Here are some points to think about if you have a web site or are investigating the feasibility of building one. The points covered in this article are the basis for the E-Commerce course being taught this fall term at COCC as part of the Business Administration Department’s Entrepreneurship Specialization and Business Development Center’s ongoing training and assistance programs.
Identify your E-Commerce goals.
In few cases is the web site the focus of the business. The web site should be evaluated based on how it contributes to all aspects of the business. Each service that the site provides to the customer can require its own unique technology and security requirements. But once promoted as a way to access the company and it’s product or service, the site should be a reference point for any question, any kind of interaction, the customer has or wants.
Create a focus and identity.
The objective is not to just create activity on a site, but to attract those customers and potential customers that you can actually serve, or supply chain partners that can help you succeed.
Provide value for everyone that visits your site.
A web site should not be a dead end street off the information highway. Whether it is a referral to another supplier, to the appropriate phone number or e-mail within the company, or valuable free product information, the site should provide value for everyone who visits.
Contract with developers and providers that can deliver what you need to enhance the customer’s experience.
Remain focused on what services you want to deliver to the online customer or supply chain partner.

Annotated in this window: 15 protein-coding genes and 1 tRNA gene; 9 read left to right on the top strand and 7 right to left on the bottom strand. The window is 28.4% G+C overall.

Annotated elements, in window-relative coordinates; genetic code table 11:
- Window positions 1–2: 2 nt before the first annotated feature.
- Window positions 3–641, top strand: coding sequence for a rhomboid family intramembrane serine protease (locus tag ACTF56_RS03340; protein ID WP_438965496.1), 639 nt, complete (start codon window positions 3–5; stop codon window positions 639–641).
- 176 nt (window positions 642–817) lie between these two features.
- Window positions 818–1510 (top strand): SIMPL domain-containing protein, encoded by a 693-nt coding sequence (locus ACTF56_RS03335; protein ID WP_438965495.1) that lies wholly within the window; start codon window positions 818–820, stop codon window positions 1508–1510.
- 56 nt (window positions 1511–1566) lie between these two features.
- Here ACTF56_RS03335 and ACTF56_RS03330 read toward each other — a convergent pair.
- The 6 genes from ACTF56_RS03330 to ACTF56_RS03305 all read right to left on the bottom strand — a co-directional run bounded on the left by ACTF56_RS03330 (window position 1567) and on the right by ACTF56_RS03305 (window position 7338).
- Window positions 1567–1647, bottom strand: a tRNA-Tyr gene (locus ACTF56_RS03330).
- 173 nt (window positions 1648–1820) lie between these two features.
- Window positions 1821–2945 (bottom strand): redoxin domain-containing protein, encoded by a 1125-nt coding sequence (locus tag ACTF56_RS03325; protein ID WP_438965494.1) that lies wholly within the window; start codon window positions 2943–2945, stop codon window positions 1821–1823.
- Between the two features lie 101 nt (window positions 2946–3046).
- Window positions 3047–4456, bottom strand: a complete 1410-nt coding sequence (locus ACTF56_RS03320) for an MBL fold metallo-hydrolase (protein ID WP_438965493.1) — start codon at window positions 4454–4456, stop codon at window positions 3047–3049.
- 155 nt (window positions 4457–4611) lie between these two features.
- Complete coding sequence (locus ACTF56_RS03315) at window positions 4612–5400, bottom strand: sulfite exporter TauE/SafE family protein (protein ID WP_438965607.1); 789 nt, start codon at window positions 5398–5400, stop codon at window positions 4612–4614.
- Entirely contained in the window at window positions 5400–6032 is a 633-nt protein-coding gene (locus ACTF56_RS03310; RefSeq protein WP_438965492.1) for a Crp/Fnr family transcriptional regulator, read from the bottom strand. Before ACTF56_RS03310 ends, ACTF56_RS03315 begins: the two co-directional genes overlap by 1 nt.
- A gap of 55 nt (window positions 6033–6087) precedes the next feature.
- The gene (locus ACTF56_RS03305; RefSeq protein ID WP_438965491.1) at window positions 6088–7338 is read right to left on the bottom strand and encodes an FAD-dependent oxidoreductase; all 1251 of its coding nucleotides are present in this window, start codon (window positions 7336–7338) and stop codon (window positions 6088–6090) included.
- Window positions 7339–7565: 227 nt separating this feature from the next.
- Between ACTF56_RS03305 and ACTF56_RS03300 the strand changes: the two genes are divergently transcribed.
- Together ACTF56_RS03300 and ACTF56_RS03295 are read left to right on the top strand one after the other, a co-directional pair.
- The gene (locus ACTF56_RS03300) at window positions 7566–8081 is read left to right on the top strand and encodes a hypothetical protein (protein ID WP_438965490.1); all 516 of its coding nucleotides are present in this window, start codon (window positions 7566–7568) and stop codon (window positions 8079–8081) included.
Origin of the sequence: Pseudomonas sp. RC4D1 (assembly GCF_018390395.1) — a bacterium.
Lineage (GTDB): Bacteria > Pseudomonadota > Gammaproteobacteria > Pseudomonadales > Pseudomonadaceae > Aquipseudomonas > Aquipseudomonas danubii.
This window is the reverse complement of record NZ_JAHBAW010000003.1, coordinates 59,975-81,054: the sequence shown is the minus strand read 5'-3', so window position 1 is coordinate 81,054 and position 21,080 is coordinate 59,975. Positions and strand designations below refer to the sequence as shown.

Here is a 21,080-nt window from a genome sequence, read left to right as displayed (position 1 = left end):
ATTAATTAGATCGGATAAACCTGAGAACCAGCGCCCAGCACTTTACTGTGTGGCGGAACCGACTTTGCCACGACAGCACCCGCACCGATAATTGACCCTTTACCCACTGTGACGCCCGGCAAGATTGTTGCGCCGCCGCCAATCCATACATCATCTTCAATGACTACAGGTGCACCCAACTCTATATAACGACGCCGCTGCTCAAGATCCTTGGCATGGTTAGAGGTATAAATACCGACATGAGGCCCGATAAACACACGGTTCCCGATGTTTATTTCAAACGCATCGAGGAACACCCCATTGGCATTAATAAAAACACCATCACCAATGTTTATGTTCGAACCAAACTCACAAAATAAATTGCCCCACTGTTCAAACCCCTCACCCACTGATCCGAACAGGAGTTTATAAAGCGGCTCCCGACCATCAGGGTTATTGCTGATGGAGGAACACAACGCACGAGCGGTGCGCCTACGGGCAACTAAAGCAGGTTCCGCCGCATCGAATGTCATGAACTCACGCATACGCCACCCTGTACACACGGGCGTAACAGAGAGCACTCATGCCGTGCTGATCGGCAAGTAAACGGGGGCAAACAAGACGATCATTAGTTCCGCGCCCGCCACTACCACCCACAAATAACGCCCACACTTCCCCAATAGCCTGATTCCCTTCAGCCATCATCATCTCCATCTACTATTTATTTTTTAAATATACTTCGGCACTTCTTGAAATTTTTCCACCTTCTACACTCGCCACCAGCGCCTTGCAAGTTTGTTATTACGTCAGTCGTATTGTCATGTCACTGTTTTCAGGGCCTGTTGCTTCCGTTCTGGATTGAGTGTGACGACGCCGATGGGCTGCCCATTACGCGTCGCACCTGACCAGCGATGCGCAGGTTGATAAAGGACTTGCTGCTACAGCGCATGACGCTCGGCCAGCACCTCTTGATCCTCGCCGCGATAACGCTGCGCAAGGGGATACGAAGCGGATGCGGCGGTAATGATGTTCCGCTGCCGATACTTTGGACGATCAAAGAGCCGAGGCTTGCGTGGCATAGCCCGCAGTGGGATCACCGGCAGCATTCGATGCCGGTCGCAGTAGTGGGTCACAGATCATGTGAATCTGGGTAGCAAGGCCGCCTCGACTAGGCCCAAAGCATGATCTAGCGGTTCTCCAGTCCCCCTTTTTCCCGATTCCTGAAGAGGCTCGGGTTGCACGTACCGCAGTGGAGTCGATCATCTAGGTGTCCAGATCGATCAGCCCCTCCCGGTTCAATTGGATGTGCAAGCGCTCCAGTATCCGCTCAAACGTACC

Build an appropriate and comprehensive budget.
An appropriate budget includes the impact an effective site will have on every department; it includes the allocation of resources for constant, if not real-time, update; and it constitutes an added consideration in advertising and promotion budgets.
Understand the legal issues that come with E-Commerce.
When your business goes online, it immediately goes international and its content goes digital. Issues of content ownership and information confidentiality and security arise.
Apply the appropriate technology.
A web site should not be a love affair with technology, but an application of technology appropriate for the online service to be delivered and for the technical level of the customer or supply chain partner to be served.
Constantly maintain and promote the site and its content.
This means that the promotion of the site should be constant, and consistent regarding it basic offer, and ever changing regarding the specific need that brings customers to the site at that time. The content needs to follow the same pattern.
Use the proper methods to evaluate your E-Commerce success.
One of the most ignored areas of business information is the “no sale”. Online, this person’s shopping pattern can be assessed. So beyond just evaluating the sales impact of an online presence, there are countless data sources and process efficiencies that need to be factored into the final measure of online success.
In the seven week E-Commerce course for which this article is an outline, the strategic and technical aspects of each of these points will be covered in more detail. The objective of the course is that each participant will leave with a plan identifying how an online presence can improve their business.
The class meets on Tuesdays from 1:00 p.m. to 5:00 p.m., eight weeks from September 19 to November 7. For more information regarding the course, dates, times, or registration, contact the COCC Business Development Center, 383-7290.
Ken Atwell is an instructor of business administration at Central Oregon Community College. For more information about the Entrepreneurship Program, workshops, and certificates or just to talk to someone about your business, call (541) 383-7290 or 383-7713.